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'SALEM'S LOT
By STEPHEN KING (Knopf; 1975)

This wasnít the first novel by Stephen King (it followed 1974ís CARRIE), but it was the book that really announced to the world what King was all about, and changed the horror genre forevermore. Indeed, thereís a school of thought proclaiming any horror novel that doesnít contain at least some of the elements introduced in ĎSALEMíS LOT--a small town, a supernatural invasion resisted by the efforts of common folk, a sappy romance--is somehow wrong.

     The town in question is the fictional Jerusalemís Lot of Maine, and the supernatural entity a gaggle of vampires led by Straker, an antiques dealer patterned after a certain Count Dracula who moves into a forbidding old house that overlooks the town. The romance occurs between the novelís hero Ben Mears, a novelist, and Susan Norton, an attractive artist in whose presence Ben ďfelt sixteen.Ē The fact that this puppy dog romance ends horribly (hint: one of the two doesnít survive), and does so long before the novelís conclusion, is evidence that King was at the beginning of his career, and not as bullish about happy endings as he later became.

     One definite harbinger of things to come from Mr. King is the sprawling epic canvas (as opposed to CARRIEíS lean and intimate construction), which is nonetheless a lot more focused than those of his later novels. The many characters, who include several assorted hicks and a plucky kid who becomes one of the primary vampire killers, are all well delineated, and the rural Maine scenery vividly and atmospherically evoked. Unlike quite a few of the countless horror epics that followed, ĎSALEMíS LOTíS panoramic canvas actually works to its advantage in the way it convincingly conveys the step-by-step takeover of Jerusalemís Lot by the vamps until the place is a literal ghost town, and does so with some spectacularly gruesome set-pieces.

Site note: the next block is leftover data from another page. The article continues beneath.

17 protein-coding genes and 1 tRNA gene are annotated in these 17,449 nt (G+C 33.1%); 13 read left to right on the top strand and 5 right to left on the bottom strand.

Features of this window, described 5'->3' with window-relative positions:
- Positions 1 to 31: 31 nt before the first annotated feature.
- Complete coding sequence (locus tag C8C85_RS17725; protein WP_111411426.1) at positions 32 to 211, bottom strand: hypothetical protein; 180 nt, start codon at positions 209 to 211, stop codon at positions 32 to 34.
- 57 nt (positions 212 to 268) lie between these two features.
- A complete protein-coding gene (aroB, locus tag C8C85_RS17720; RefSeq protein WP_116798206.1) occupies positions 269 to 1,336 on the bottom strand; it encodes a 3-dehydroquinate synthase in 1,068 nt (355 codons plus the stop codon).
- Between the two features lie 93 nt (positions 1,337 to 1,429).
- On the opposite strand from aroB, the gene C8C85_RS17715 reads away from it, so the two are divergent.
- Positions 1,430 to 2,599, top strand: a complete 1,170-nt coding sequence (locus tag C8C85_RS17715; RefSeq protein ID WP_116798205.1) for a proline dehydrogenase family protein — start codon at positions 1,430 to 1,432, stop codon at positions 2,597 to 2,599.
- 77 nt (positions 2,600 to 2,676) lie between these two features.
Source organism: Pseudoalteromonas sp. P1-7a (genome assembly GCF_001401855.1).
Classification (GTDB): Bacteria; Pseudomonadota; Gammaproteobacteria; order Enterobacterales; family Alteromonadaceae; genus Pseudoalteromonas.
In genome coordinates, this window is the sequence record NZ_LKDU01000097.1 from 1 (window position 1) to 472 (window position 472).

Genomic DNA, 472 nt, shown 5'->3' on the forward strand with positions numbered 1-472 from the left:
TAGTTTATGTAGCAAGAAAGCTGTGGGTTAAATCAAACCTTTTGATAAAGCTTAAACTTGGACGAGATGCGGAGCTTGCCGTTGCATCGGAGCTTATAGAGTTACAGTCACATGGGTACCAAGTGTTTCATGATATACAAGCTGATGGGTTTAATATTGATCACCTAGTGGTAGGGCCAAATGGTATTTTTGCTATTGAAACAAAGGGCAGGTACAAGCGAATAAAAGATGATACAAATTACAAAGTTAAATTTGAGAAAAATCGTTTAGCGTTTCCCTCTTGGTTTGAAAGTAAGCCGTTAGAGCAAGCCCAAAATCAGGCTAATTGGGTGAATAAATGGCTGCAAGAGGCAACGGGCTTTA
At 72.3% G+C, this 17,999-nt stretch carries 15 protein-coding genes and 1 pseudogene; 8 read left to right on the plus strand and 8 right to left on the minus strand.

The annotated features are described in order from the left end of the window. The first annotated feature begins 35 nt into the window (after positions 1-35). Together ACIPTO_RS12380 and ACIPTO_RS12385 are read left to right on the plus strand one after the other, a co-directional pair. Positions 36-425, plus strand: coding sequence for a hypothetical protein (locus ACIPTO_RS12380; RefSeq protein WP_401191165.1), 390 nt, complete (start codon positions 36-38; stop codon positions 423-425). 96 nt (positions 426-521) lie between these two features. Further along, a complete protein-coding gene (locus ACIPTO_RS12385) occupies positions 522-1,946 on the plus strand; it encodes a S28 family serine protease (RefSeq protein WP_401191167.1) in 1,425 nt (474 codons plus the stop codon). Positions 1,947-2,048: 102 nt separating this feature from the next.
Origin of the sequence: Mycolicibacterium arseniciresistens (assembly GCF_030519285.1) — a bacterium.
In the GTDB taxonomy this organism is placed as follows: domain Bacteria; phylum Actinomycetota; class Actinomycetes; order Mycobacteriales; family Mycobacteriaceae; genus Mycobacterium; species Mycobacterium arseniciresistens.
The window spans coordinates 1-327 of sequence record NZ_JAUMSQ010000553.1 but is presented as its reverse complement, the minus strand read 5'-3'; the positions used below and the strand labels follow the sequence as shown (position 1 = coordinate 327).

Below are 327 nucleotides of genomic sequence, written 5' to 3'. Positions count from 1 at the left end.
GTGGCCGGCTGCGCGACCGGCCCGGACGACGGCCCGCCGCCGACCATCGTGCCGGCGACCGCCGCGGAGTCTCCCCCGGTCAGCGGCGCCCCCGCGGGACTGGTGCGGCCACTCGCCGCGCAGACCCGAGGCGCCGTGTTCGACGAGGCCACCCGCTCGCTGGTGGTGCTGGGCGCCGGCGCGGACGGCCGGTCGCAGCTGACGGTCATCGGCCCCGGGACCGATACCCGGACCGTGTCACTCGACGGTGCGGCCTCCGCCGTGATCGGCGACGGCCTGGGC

On the downside, the action is often quite repetitive (there are a few too many appearances by vampires hovering outside peoplesí windows) and implausible (such as a tied-up character freeing himself by thinking back to a Houdini biography he once read). ĎSALEMíS LOTíS biggest problem, however, is simply that its once-innovative structure has been so widely emulated in the ensuing years that it now seems old hat. Thereís also the fact that, again in keeping with many of Stephen Kingís later novels, the conclusion is bit of a let-down. In 1975 nobody apparently minded the muted and inconclusive final pages, but modern standards call for something more.
 

     

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